Whiskies of Scotland may not be the most creatively named independent Scotch bottler, but the company does boast an impressive range of older single malts, including this 24 year old from Islay’s Bunnahabhain, distilled in 1989.
Bunnahabhain is well known for its modest (or even absent) peat profile, and after 24 years in barrel, said modesty is tempered even further. Peat is vaguely evident on the nose in this release, but it’s kept well in check and in the distant background by a panoply of other aromas: baking spices, green tea, plenty of toasty oak, and a brown butter character. On the tongue, many of the same elements continue to dominate. Lightly smoldering wood is immediately evident, alongside light notes of butterscotch candy, a handful of fresh herbs, and a gentle saline quality that melds seaweed with salty sea spray.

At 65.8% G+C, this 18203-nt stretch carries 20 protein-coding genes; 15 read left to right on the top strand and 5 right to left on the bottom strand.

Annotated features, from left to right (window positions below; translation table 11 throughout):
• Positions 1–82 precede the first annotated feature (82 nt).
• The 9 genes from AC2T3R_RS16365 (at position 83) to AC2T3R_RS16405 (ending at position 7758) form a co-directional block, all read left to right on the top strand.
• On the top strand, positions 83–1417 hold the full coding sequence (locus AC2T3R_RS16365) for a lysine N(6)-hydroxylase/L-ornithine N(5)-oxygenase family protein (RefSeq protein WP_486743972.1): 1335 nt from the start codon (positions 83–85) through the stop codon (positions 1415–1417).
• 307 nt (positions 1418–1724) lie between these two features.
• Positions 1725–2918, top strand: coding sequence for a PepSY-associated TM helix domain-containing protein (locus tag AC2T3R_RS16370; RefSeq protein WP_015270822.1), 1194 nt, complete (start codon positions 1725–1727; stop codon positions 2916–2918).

All of this is done with a very light hand, the simpler toasty wood elements tending to dominate through to the finish, where a sudden rush of sweetness becomes sharply evident. This serves as dessert for the otherwise quite savory main course, and a necessary pick-me-up from what can otherwise be a bit of a staid, sedate experience.
B+ / $160